The minister says the change means that all provinces in Canada have removed their school mask mandates.
Nova Scotia removed masking requirements for most public places on March 21, but the health order was maintained in schools, health-care facilities and in long-term care and other congregate facilities.
9:20 a.m. Ashley Biden, the daughter of President Joe Biden and Jill Biden, has COVID-19 and is no longer accompanying her mother on a trip through Latin America, the White House said Wednesday.
She is not considered a close contact to either of her parents, said Michael LaRosa, the first lady’s spokesperson. White House press secretary Karine Jean-Pierre said it had been “several days” since the president and first lady last saw their daughter.
Ashley Biden’s positive test result was announced just before Jill Biden’s flight Wednesday to Ecuador, the first stop on her six-day Latin America trip. The first lady also planned to visit Panama and Costa Rica before returning to Washington next week.
It’s the second time that the coronavirus has caused Ashley Biden, 40, to miss out on traveling abroad with her mother.
Earlier in May, she was bumped from the first lady’s trip to Eastern Europe to visit with Ukrainian refugees after learning that she had been a close contact of someone who later tested positive for COVID-19. Ashley Biden had tested negative after that exposure, LaRosa said.
The Centers for Disease Control and Prevention defines “close contact” with an infected person as spending 15 minutes or more with them over a 24-hour period. The CDC says people with “close contact” do not need to quarantine if they are up to date on their vaccines but should wear well-fitting masks around other people for 10 days after the contact.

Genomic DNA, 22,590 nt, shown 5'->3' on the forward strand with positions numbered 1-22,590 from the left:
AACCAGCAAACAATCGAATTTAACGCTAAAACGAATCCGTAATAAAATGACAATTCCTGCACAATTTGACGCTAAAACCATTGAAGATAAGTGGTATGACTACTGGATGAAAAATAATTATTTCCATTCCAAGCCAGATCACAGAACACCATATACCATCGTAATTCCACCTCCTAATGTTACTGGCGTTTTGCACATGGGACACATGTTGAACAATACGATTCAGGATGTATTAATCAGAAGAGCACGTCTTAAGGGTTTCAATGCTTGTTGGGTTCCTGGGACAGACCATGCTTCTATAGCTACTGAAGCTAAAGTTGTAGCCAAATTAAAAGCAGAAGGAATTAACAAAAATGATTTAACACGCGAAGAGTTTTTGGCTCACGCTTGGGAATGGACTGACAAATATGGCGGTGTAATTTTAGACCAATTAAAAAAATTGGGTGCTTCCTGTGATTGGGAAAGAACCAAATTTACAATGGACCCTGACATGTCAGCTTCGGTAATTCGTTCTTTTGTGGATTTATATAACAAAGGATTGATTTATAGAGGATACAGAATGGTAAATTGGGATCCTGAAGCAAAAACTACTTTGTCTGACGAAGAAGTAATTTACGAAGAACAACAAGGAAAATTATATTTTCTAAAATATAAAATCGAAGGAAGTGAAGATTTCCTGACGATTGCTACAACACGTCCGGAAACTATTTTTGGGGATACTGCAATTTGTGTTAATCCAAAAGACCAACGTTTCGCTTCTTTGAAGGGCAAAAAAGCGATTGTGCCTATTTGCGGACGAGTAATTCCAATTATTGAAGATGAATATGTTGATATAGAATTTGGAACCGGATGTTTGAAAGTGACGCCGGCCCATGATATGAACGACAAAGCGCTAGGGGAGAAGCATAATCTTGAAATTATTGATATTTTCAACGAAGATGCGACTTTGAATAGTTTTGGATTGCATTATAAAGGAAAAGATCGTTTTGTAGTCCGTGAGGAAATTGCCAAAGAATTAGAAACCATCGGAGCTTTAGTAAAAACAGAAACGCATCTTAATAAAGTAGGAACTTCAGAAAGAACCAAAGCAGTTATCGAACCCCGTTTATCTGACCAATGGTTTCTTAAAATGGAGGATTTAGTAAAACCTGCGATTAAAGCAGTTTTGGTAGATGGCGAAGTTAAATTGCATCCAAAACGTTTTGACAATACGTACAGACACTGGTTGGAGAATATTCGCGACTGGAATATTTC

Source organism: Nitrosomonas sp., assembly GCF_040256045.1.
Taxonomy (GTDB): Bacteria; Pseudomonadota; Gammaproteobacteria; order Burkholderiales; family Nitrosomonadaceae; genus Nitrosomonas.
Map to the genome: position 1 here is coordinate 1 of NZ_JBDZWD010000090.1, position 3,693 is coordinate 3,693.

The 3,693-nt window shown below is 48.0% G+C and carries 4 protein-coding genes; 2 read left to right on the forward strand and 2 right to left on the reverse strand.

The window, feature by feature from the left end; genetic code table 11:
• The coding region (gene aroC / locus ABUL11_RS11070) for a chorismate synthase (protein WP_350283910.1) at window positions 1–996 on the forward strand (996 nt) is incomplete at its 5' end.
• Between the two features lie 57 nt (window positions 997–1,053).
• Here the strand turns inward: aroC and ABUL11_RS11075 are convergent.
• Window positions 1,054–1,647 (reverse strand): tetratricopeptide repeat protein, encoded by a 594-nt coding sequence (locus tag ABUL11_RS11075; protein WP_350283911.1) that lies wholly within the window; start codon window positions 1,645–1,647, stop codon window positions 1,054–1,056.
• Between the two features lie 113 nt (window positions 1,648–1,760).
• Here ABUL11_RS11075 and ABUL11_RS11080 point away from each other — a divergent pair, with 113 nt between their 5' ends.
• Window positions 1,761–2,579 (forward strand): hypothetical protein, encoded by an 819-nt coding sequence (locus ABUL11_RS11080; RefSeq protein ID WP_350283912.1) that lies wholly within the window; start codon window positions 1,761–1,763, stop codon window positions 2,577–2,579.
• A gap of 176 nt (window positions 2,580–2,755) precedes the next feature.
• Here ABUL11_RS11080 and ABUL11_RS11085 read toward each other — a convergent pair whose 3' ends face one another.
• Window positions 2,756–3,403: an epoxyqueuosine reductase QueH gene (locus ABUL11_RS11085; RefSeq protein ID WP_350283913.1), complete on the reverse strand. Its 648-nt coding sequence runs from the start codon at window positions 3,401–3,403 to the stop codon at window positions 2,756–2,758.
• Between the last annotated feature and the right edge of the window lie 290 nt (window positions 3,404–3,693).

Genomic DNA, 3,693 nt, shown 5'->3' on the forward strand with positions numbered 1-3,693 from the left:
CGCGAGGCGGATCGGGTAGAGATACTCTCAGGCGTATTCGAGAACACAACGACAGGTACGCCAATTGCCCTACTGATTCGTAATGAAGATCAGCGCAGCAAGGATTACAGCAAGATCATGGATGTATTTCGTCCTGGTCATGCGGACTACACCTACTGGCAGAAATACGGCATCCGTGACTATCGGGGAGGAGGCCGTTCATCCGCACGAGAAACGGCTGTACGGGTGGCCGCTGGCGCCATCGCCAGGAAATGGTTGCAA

8:30 a.m. Years of government restraint in health-care funding have contributed to a loss of more than 7,300 registered nurse positions in Ontario in a 10-year span, according to data from the Ontario Nurses’ Association.
The data shows that 75 per cent of those RN positions — more than 5,500 — were cut from 2013 to 2016, a time when the former provincial Liberal government, led by Kathleen Wynne, tried to rein in health spending in an effort to balance the budget.
“We were trying to balance the needs of the health-care system with the fiscal needs of the province,” said Wynne in a recent interview with the Star.
“Knowing what I know now about COVID, and had I been able to see that coming or had I understood that, then I might have made different decisions,” said Wynne. “But I never stopped and our government never stopped increasing funding to health care.”
Read the full story from the Star’s Patty Winsa
8:05 a.m. Movie theatres have always offered a communal escape in tough times, whether from the bleak Depression of the 1930s or the uncertainty of war in the 1940s. Toronto’s oldest surviving theatre, The Revue, literally passed out glasses of milk with each movie ticket so impoverished kids could get nutrition during the Second World War.
The past few years, however, have been a different story. Other platforms are meeting more viewers’ entertainment needs.
Back in the day, TV and home video rentals certainly gave feature films a run for their money. But streaming services, such as Netflix, so drastically changed the movie-going landscape that studios now consistently premiere releases online, taking their movies to the viewers.